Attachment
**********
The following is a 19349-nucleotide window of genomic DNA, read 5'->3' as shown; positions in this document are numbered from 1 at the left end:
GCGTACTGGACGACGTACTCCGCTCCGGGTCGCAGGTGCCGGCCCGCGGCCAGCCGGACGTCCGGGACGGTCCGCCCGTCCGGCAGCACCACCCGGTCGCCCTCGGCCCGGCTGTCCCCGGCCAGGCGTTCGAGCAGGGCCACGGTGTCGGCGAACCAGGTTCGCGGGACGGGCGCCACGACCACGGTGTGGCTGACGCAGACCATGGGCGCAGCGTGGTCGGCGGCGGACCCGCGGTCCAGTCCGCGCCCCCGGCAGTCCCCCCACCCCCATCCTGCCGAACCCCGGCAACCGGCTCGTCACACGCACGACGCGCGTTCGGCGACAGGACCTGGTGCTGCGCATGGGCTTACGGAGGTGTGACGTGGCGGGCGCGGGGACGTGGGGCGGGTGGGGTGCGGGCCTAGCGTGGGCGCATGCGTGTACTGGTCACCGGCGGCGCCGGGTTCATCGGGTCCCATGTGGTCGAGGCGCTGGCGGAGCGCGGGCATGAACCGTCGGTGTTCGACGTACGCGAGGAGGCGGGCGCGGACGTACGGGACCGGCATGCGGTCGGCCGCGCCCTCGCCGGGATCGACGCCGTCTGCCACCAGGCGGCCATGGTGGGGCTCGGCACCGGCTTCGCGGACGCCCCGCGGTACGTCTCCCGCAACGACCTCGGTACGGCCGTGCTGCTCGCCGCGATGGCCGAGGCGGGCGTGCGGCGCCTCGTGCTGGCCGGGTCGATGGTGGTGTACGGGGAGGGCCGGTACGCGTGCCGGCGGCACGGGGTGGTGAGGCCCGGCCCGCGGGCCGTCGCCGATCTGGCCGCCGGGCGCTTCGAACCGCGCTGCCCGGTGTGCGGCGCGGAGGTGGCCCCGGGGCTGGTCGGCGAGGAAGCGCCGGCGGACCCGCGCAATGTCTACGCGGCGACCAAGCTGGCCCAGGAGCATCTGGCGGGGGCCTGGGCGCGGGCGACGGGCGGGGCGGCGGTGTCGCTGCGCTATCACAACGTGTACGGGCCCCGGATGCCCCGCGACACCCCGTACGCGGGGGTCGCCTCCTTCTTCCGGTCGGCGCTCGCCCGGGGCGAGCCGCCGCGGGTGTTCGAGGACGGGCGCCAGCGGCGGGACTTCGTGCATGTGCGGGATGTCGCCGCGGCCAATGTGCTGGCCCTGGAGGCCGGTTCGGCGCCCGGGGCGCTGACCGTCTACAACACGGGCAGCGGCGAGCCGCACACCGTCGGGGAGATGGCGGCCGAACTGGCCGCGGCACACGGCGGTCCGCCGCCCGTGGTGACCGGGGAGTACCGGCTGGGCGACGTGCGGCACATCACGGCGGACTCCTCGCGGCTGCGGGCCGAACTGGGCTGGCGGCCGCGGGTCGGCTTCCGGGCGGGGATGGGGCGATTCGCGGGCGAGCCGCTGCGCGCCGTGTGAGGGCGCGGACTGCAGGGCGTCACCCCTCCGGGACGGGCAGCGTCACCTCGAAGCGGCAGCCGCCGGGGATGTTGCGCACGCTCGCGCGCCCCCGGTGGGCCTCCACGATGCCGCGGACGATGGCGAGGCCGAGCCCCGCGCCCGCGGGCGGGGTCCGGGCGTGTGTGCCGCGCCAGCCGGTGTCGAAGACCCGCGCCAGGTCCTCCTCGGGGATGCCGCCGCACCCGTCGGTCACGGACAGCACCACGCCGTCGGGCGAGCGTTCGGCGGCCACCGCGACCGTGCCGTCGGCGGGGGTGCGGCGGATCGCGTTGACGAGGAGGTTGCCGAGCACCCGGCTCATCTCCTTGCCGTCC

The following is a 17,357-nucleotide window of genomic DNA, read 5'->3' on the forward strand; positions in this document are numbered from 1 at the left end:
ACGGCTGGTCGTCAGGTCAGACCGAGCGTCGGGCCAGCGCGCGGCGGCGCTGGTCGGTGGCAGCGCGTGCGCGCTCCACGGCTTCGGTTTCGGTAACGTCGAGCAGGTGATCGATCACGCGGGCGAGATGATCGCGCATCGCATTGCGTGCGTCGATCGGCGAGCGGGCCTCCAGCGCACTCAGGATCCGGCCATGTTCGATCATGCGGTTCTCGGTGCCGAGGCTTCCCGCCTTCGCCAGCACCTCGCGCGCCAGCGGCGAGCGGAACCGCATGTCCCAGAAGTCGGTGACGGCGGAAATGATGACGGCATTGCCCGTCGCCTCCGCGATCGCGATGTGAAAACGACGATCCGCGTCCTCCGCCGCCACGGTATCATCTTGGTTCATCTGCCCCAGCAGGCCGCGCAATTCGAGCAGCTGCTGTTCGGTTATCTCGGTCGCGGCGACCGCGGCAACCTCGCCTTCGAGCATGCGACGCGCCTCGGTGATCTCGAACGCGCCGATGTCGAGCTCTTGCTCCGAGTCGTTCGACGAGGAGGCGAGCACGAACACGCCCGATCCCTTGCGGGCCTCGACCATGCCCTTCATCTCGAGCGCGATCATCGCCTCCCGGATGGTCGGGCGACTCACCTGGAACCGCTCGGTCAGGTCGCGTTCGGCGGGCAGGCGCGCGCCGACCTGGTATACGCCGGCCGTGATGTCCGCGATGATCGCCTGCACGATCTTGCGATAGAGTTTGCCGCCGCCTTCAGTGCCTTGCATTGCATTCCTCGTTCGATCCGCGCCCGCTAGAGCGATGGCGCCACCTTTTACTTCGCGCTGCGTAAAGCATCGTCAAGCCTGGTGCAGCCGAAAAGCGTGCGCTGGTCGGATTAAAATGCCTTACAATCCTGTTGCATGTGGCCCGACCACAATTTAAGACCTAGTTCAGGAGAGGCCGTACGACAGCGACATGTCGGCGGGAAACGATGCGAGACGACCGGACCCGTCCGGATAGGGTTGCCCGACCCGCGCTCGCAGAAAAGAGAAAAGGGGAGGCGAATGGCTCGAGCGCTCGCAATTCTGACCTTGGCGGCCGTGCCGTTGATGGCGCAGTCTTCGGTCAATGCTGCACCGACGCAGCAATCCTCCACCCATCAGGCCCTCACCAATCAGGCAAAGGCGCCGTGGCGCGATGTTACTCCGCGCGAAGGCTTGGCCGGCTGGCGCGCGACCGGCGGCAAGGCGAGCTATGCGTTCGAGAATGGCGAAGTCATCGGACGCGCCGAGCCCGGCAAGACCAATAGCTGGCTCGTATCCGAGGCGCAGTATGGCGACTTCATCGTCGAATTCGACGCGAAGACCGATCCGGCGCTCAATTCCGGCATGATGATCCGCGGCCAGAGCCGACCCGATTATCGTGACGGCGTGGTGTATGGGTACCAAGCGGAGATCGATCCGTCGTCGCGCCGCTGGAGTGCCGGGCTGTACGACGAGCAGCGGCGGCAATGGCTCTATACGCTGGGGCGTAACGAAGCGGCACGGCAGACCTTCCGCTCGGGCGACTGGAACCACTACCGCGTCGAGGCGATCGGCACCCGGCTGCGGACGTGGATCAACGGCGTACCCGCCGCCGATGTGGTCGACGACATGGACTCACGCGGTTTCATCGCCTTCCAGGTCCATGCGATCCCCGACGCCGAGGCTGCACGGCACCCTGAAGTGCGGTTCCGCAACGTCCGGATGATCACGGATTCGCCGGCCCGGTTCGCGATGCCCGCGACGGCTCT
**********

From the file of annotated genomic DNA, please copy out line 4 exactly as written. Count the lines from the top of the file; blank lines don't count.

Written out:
ACGGCTGGTCGTCAGGTCAGACCGAGCGTCGGGCCAGCGCGCGGCGGCGCTGGTCGGTGGCAGCGCGTGCGCGCTCCACGGCTTCGGTTTCGGTAACGTCGAGCAGGTGATCGATCACGCGGGCGAGATGATCGCGCATCGCATTGCGTGCGTCGATCGGCGAGCGGGCCTCCAGCGCACTCAGGATCCGGCCATGTTCGATCATGCGGTTCTCGGTGCCGAGGCTTCCCGCCTTCGCCAGCACCTCGCGCGCCAGCGGCGAGCGGAACCGCATGTCCCAGAAGTCGGTGACGGCGGAAATGATGACGGCATTGCCCGTCGCCTCCGCGATCGCGATGTGAAAACGACGATCCGCGTCCTCCGCCGCCACGGTATCATCTTGGTTCATCTGCCCCAGCAGGCCGCGCAATTCGAGCAGCTGCTGTTCGGTTATCTCGGTCGCGGCGACCGCGGCAACCTCGCCTTCGAGCATGCGACGCGCCTCGGTGATCTCGAACGCGCCGATGTCGAGCTCTTGCTCCGAGTCGTTCGACGAGGAGGCGAGCACGAACACGCCCGATCCCTTGCGGGCCTCGACCATGCCCTTCATCTCGAGCGCGATCATCGCCTCCCGGATGGTCGGGCGACTCACCTGGAACCGCTCGGTCAGGTCGCGTTCGGCGGGCAGGCGCGCGCCGACCTGGTATACGCCGGCCGTGATGTCCGCGATGATCGCCTGCACGATCTTGCGATAGAGTTTGCCGCCGCCTTCAGTGCCTTGCATTGCATTCCTCGTTCGATCCGCGCCCGCTAGAGCGATGGCGCCACCTTTTACTTCGCGCTGCGTAAAGCATCGTCAAGCCTGGTGCAGCCGAAAAGCGTGCGCTGGTCGGATTAAAATGCCTTACAATCCTGTTGCATGTGGCCCGACCACAATTTAAGACCTAGTTCAGGAGAGGCCGTACGACAGCGACATGTCGGCGGGAAACGATGCGAGACGACCGGACCCGTCCGGATAGGGTTGCCCGACCCGCGCTCGCAGAAAAGAGAAAAGGGGAGGCGAATGGCTCGAGCGCTCGCAATTCTGACCTTGGCGGCCGTGCCGTTGATGGCGCAGTCTTCGGTCAATGCTGCACCGACGCAGCAATCCTCCACCCATCAGGCCCTCACCAATCAGGCAAAGGCGCCGTGGCGCGATGTTACTCCGCGCGAAGGCTTGGCCGGCTGGCGCGCGACCGGCGGCAAGGCGAGCTATGCGTTCGAGAATGGCGAAGTCATCGGACGCGCCGAGCCCGGCAAGACCAATAGCTGGCTCGTATCCGAGGCGCAGTATGGCGACTTCATCGTCGAATTCGACGCGAAGACCGATCCGGCGCTCAATTCCGGCATGATGATCCGCGGCCAGAGCCGACCCGATTATCGTGACGGCGTGGTGTATGGGTACCAAGCGGAGATCGATCCGTCGTCGCGCCGCTGGAGTGCCGGGCTGTACGACGAGCAGCGGCGGCAATGGCTCTATACGCTGGGGCGTAACGAAGCGGCACGGCAGACCTTCCGCTCGGGCGACTGGAACCACTACCGCGTCGAGGCGATCGGCACCCGGCTGCGGACGTGGATCAACGGCGTACCCGCCGCCGATGTGGTCGACGACATGGACTCACGCGGTTTCATCGCCTTCCAGGTCCATGCGATCCCCGACGCCGAGGCTGCACGGCACCCTGAAGTGCGGTTCCGCAACGTCCGGATGATCACGGATTCGCCGGCCCGGTTCGCGATGCCCGCGACGGCTCT